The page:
EHS
EHS

Potential cofactors in accidental food allergic reactions are frequently present but may not influence severity and occurrence.

Potential cofactors in accidental food allergic reactions are frequently present but may not influence severity and occurrence.

Clin Exp Allergy. 2018 Sep 23;:

Authors: Versluis A, van Os-Medendorp H, Blom WM, Michelsen-Huisman A, Castenmiller JJM, Noteborn HPJM, Houben GF, Knulst AC

Abstract
BACKGROUND: Cofactors, like physical exercise and alcohol intake, might be associated with the severity or occurrence of food allergic reactions.
OBJECTIVE: To gain insight into the frequency of presence of potential cofactors in accidental food allergic reactions in adults and to what extent these factors influence the severity and occurrence of allergic reactions.  METHODS: A prospective cohort study was conducted, with a one-year follow-up in adult patients with a physician-diagnosed food allergy. Patients were required to fill in a questionnaire after every accidental allergic reactions to food over a one-year period. The primary outcome measure was the frequency that potential cofactors were present in these allergic reactions.
RESULTS: 157 patients were included, of which 46% reported a total of 153 reactions during a 1-year follow-up period. In 74% of the reactions ≥1 potential cofactor was reported to be present: tiredness (38%), alcohol intake (16%), stress (14%), symptoms of pollinosis (16%), symptoms of asthma (9%), sickness/flu (3%), physical exercise (3%) and use of analgesics (2%). More than one potential cofactor was reported in almost half of all reactions (47%). There was no significant difference in the presence of these factors between mild, moderate and severe reactions (p=0.522). In the total study population, 9% of the patients used medication that might act as cofactor (antacids, ARBs, beta blockers and ACEIs) on a daily basis, which however did not influence the occurrence of reactions. Furthermore, 38% daily used allergy suppressing medication.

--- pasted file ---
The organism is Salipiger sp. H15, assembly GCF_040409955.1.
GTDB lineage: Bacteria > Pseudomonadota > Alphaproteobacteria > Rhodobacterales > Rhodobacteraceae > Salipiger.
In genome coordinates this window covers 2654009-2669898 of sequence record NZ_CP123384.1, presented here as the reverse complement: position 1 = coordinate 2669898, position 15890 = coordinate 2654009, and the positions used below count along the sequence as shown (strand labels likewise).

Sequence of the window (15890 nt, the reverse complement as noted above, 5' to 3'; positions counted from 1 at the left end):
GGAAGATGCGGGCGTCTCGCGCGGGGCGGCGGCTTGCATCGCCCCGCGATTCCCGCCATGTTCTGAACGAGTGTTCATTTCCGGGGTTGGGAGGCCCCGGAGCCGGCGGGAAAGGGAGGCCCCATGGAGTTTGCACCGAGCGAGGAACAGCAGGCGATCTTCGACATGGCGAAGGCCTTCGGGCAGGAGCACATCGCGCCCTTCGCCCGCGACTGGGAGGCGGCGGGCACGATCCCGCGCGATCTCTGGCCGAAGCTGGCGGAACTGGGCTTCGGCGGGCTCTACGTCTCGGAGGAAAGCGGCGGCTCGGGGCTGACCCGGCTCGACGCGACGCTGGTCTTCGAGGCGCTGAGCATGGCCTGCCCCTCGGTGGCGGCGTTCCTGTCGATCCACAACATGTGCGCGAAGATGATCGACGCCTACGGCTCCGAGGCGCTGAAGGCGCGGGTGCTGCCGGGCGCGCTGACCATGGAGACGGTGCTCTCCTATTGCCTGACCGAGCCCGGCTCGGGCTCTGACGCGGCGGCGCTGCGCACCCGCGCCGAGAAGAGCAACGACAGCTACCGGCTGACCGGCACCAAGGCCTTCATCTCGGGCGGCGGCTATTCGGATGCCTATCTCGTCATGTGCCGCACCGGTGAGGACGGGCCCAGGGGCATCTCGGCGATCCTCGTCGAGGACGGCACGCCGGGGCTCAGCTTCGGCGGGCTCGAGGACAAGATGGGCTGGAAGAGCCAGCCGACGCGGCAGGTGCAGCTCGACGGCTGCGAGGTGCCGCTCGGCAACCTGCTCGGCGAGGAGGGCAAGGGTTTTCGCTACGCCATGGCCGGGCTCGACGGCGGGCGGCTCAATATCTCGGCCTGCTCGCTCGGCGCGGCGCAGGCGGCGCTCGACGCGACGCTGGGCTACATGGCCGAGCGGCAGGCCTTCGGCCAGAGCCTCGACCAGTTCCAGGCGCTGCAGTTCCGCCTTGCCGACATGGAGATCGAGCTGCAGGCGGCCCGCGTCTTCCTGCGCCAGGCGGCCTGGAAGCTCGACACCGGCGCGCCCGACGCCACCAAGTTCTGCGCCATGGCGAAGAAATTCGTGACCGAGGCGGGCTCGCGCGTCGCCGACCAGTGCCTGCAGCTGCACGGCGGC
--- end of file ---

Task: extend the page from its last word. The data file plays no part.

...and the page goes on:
CONCLUSIONS: Although factors suggested to be cofactors were frequently present during accidental food allergic reactions, we found no evidence for an association between the potential cofactors examined and reaction severity, in a population where most reactions were of mild to moderate severity. This article is protected by copyright. All rights reserved.

PMID: 30244525 [PubMed – as supplied by publisher]

Source link

EHS
Back to top button